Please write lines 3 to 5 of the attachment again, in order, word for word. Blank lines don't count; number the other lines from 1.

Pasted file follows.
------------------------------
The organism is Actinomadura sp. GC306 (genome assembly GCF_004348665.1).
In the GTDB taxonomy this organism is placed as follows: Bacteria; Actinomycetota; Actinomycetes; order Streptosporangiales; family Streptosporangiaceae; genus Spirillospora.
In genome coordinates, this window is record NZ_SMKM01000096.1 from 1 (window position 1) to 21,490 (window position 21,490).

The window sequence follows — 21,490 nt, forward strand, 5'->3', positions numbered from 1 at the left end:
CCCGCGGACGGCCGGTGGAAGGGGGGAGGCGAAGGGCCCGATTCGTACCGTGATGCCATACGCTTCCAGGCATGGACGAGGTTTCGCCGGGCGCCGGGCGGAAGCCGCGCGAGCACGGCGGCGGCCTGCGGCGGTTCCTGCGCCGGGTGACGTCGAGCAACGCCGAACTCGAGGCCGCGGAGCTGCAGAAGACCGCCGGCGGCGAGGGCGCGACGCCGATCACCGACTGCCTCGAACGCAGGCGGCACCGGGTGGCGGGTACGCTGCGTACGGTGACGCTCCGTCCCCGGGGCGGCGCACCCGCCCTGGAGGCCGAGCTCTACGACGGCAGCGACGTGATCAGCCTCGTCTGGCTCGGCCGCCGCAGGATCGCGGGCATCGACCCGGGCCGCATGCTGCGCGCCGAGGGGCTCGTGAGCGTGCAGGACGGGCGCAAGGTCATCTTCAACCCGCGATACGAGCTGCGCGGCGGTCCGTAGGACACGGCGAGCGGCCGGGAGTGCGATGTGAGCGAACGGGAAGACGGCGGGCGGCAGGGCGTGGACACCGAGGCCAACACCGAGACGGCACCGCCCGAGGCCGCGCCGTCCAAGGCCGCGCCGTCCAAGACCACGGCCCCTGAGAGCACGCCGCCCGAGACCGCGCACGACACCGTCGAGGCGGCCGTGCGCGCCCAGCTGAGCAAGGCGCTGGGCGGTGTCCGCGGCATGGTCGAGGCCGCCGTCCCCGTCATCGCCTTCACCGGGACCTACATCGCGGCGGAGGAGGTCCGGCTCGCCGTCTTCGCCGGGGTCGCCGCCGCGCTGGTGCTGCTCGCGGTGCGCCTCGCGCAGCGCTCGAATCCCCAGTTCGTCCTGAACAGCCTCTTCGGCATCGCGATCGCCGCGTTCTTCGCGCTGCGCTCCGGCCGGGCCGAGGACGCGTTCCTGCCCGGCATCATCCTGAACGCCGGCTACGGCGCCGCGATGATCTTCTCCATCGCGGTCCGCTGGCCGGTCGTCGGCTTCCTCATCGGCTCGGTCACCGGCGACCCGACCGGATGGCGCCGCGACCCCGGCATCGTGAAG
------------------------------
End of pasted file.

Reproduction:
In genome coordinates, this window is record NZ_SMKM01000096.1 from 1 (window position 1) to 21,490 (window position 21,490).

The window sequence follows — 21,490 nt, forward strand, 5'->3', positions numbered from 1 at the left end:
CCCGCGGACGGCCGGTGGAAGGGGGGAGGCGAAGGGCCCGATTCGTACCGTGATGCCATACGCTTCCAGGCATGGACGAGGTTTCGCCGGGCGCCGGGCGGAAGCCGCGCGAGCACGGCGGCGGCCTGCGGCGGTTCCTGCGCCGGGTGACGTCGAGCAACGCCGAACTCGAGGCCGCGGAGCTGCAGAAGACCGCCGGCGGCGAGGGCGCGACGCCGATCACCGACTGCCTCGAACGCAGGCGGCACCGGGTGGCGGGTACGCTGCGTACGGTGACGCTCCGTCCCCGGGGCGGCGCACCCGCCCTGGAGGCCGAGCTCTACGACGGCAGCGACGTGATCAGCCTCGTCTGGCTCGGCCGCCGCAGGATCGCGGGCATCGACCCGGGCCGCATGCTGCGCGCCGAGGGGCTCGTGAGCGTGCAGGACGGGCGCAAGGTCATCTTCAACCCGCGATACGAGCTGCGCGGCGGTCCGTAGGACACGGCGAGCGGCCGGGAGTGCGATGTGAGCGAACGGGAAGACGGCGGGCGGCAGGGCGTGGACACCGAGGCCAACACCGAGACGGCACCGCCCGAGGCCGCGCCGTCCAAGGCCGCGCCGTCCAAGACCACGGCCCCTGAGAGCACGCCGCCCGAGACCGCGCACGACACCGTCGAGGCGGCCGTGCGCGCCCAGCTGAGCAAGGCGCTGGGCGGTGTCCGCGGCATGGTCGAGGCCGCCGTCCCCGTCATCGCCTTCACCGGGACCTACATCGCGGCGGAGGAGGTCCGGCTCGCCGTCTTCGCCGGGGTCGCCGCCGCGCTGGTGCTGCTCGCGGTGCGCCTCGCGCAGCGCTCGAATCCCCAGTTCGTCCTGAACAGCCTCTTCGGCATCGCGATCGCCGCGTTCTTCGCGCTGCGCTCCGGCCGGGCCGAGGACGCGTTCCTGCCCGGCATCATCCTGAACGCCGGCTACGGCGCCGCGATGATCTTCTCCATCGCGGTCCGCTGGCCGGTCGTCGGCTTCCTCATCGGCTCGGTCACCGGCGACCCGACCGGATGGCGCCGCGACCCCGGCATCGTGAAG